What is conscientiousness and how can it be assessed?

Brent W. Roberts, Carl Lejuez, Robert F. Krueger, Jessica M. Richards, Patrick L. Hill

Research output: Contribution to journalArticlepeer-review

160 Scopus citations

Abstract

Conscientiousness is a personality construct that is a core determinant of health, positive aging, and human capital. A large body of work has contributed to our understanding of this important aspect of personality, but there are multiple conceptual and methodological issues that complicate our understanding of conscientiousness. Toward this end, we review (a) the conceptual standing of conscientiousness as a personality trait, (b) past research focusing on the underlying dimensions of conscientiousness, (c) the nomological network in which conscientiousness is embedded, and (d) the diverse methods that have been used to assess dimensions of conscientiousness. We conclude with recommendations for improving our understanding of the construct of conscientiousness, methods of assessment, and etiological underpinnings of conscientiousness. We believe this article can serve an important role in the larger goal of better understanding conscientiousness and its core role in the health of our society.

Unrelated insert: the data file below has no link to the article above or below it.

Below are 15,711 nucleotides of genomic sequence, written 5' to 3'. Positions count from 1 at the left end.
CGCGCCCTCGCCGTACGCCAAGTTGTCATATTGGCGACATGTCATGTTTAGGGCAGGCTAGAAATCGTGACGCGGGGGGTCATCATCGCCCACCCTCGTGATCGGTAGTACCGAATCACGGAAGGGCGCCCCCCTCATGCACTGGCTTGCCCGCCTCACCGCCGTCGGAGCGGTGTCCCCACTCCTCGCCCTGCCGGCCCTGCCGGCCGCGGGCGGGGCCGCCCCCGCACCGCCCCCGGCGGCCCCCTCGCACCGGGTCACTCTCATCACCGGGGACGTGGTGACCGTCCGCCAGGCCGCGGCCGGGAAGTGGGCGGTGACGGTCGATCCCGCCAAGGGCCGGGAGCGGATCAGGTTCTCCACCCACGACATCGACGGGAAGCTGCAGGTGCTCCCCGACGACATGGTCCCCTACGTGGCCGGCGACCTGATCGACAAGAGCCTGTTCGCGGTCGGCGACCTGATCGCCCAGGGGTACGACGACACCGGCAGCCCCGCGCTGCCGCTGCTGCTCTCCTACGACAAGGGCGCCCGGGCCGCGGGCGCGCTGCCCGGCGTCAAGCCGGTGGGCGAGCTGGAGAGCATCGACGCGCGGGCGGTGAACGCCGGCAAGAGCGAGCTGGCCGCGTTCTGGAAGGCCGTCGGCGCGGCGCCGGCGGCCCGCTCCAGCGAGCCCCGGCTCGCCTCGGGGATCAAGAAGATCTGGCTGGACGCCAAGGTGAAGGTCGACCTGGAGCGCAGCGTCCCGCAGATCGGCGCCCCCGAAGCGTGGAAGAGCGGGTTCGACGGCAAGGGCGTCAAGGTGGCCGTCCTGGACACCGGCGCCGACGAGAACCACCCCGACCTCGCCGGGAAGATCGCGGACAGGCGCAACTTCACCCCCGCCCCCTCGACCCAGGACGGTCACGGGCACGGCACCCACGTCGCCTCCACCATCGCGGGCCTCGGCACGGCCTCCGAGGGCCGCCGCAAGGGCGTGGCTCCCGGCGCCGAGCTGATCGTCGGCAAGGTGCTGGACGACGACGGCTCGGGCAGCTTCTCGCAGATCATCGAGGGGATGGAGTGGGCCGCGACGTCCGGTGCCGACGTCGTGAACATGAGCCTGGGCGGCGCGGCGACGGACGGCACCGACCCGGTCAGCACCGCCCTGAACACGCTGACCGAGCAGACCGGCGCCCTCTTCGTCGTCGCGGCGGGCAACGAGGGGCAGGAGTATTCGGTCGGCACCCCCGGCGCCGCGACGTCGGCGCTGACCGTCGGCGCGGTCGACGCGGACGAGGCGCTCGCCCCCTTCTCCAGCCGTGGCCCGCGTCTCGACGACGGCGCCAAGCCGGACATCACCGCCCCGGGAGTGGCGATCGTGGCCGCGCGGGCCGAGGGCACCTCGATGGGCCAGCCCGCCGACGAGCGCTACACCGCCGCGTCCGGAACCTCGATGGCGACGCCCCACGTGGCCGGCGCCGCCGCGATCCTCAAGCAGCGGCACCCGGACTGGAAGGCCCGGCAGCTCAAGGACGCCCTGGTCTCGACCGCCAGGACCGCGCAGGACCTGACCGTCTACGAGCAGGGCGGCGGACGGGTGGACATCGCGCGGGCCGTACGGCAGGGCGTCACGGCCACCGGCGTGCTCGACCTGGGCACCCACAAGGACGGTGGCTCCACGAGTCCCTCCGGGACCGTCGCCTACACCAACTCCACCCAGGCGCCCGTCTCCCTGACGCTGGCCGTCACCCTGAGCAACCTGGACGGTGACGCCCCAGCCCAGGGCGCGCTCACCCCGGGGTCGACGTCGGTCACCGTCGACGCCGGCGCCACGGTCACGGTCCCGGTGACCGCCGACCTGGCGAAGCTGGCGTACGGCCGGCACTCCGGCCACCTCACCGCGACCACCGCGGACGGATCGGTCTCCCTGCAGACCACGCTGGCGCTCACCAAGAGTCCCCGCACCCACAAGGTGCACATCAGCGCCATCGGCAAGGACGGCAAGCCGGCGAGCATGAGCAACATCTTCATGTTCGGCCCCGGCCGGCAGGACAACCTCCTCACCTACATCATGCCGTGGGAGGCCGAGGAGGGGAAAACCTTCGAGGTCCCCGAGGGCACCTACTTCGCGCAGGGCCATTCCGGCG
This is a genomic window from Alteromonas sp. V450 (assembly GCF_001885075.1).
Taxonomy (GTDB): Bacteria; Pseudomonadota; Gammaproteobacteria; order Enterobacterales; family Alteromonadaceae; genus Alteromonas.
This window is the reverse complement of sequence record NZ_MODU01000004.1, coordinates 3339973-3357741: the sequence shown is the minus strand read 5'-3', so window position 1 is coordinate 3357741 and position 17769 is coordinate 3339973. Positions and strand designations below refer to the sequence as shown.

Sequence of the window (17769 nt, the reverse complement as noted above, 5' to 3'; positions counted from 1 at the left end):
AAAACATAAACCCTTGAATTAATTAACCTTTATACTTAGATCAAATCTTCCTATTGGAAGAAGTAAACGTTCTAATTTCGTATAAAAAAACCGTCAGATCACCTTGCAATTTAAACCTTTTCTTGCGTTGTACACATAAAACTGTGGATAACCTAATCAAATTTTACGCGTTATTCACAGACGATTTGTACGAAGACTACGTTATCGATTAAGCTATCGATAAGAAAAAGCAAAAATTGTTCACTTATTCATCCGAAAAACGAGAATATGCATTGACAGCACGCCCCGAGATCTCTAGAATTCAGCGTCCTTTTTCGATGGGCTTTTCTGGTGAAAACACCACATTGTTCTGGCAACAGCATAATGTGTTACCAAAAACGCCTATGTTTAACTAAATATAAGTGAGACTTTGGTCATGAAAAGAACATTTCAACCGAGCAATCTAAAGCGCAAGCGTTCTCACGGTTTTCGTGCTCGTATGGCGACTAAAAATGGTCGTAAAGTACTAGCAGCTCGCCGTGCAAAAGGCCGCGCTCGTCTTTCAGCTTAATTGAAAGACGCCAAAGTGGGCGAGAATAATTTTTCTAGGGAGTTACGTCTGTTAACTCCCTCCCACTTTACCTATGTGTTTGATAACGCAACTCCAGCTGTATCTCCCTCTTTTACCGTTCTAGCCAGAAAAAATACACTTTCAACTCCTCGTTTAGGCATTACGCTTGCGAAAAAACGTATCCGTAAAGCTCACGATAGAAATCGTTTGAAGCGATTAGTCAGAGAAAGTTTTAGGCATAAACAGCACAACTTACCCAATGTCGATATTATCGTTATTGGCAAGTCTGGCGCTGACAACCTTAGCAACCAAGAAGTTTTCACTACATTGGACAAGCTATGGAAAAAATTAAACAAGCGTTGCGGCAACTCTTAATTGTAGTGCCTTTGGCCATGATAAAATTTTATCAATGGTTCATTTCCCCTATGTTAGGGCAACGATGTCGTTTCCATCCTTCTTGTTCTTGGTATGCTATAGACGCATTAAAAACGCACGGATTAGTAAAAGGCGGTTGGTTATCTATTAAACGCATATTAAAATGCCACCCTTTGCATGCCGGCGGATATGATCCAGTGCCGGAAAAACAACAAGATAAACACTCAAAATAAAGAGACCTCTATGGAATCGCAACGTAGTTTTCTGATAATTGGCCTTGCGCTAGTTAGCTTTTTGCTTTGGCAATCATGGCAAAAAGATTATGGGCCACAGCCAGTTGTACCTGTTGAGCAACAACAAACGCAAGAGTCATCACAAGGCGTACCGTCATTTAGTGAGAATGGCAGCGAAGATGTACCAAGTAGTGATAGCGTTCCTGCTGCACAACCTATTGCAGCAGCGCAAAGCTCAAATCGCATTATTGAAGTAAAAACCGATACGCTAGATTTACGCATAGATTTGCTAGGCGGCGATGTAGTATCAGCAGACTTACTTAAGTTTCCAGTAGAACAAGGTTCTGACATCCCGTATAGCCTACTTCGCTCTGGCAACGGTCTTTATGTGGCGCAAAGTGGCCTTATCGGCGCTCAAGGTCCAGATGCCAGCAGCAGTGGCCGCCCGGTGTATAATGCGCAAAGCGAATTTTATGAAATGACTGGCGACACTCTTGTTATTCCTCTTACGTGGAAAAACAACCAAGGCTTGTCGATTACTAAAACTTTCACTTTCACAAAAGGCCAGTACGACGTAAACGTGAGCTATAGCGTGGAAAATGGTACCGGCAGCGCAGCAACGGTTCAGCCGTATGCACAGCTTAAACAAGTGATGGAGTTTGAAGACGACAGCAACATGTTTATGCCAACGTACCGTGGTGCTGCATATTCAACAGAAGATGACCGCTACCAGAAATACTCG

Original languageEnglish (US)
Pages (from-to)1315-1330
Number of pages16
JournalDevelopmental psychology
Volume50
Issue number5
DOIs
StatePublished - 2014

Bibliographical note

Publisher Copyright:
© 2012 American Psychological Association.

Keywords

  • Conscientiousness
  • Hierarchical structure
  • Methods
  • Nomological net
  • Personality traits

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